The creation of the Civil Aviation Authority dates back to 1936. The first airport was established east of Khartoum during World War II. Currently the Corporation has more than 17 airports in Sudan, the biggest being the Khartoum airport. Domestic and international air services are provided by Sudan Airways, a government-owned company. Many foreign carriers operate from Khartoum. The company has a fleet of Boeing and Airbus planes. Sudan Airways is also heading towards privatization to which strategic and credible partners are invited.
River Transport and Shipping:
Presently Sudan has an operational deep harbour, Port Sudan, situated at the Red Sea. The Port, built to complement the railroad line from Khartoum to the Red Sea, serves as the entry and exit point for the country's trade. Another port, Osman Digna of Suakin, was opened in January 1991, and is capable of handling an estimated 1.5 million tons of cargo. It is also a passenger terminal. Interested investors in this field are invited.
Sudan Shipping Line:
Established in 1959, Sudan Shipping Line (SSL) is the national sea carrier and ship owner. It is in fact one of the largest and oldest shipping companies in the Arab and Middle Eastern region.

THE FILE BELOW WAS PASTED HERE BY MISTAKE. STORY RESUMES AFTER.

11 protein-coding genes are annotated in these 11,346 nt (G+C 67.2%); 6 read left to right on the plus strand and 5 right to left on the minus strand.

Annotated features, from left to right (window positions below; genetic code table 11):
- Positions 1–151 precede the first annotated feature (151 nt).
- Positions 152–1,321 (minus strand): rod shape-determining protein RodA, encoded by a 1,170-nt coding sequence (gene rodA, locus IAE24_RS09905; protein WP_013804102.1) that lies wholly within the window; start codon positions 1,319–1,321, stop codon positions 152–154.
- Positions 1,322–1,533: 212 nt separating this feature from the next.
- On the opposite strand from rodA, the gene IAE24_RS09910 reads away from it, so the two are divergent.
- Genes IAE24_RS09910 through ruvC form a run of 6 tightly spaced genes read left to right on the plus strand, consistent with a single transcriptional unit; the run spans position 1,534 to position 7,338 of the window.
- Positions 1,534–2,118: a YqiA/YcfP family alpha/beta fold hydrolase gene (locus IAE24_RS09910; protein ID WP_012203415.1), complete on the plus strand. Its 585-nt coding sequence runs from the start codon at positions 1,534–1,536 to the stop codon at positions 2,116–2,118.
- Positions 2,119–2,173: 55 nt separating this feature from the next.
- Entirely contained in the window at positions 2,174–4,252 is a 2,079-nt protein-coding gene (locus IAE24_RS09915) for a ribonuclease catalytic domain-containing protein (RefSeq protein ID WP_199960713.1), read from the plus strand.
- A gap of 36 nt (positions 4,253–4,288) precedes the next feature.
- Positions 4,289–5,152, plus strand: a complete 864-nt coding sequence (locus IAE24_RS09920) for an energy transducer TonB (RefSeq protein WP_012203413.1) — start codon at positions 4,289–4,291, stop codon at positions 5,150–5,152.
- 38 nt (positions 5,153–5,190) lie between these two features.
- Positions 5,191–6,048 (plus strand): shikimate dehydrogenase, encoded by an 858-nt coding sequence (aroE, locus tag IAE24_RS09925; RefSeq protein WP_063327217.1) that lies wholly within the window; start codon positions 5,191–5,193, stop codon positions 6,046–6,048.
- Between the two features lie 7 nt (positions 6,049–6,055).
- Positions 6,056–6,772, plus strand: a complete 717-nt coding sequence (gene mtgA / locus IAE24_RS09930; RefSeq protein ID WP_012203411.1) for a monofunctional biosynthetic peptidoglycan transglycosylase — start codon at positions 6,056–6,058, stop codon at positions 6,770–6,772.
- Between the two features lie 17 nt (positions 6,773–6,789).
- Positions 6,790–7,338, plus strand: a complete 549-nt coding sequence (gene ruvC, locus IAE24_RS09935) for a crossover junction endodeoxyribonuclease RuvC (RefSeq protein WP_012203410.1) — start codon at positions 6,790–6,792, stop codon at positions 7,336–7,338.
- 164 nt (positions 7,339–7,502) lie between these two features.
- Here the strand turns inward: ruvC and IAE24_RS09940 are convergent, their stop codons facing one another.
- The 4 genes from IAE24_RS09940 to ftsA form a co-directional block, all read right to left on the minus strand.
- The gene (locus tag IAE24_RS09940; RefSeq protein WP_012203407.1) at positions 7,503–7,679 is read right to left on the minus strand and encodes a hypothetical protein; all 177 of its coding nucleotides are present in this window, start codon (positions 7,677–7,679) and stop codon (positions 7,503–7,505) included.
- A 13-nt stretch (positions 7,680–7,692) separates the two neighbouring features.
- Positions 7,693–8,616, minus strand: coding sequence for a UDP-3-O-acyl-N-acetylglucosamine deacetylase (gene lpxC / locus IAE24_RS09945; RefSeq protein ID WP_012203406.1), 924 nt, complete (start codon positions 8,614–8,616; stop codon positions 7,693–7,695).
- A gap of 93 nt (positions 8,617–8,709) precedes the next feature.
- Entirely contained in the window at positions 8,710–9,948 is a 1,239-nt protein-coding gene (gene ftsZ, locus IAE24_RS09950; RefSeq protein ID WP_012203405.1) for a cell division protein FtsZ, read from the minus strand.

Sudan Shipping Line expanded the volume of its operations and diversified its fleet units to 15 various multi-purpose vessels of total capacity TDW of 159,000 M.T.
SSL started with equal shared capital between the Central Bank of Sudan and the Yugoslav Foreign Trade Bank. However later on, the Government of Sudan bought the shares of Yugoslavia, and SSL capital has been fully owned by the Government of Sudan since January 1967. SSL is keen to secure eminence as well as to play a positive role in the country's socio-economic activities.
Warehousing and Storage:
The warehousing sector is central in the economies of production especially in the agricultural sector.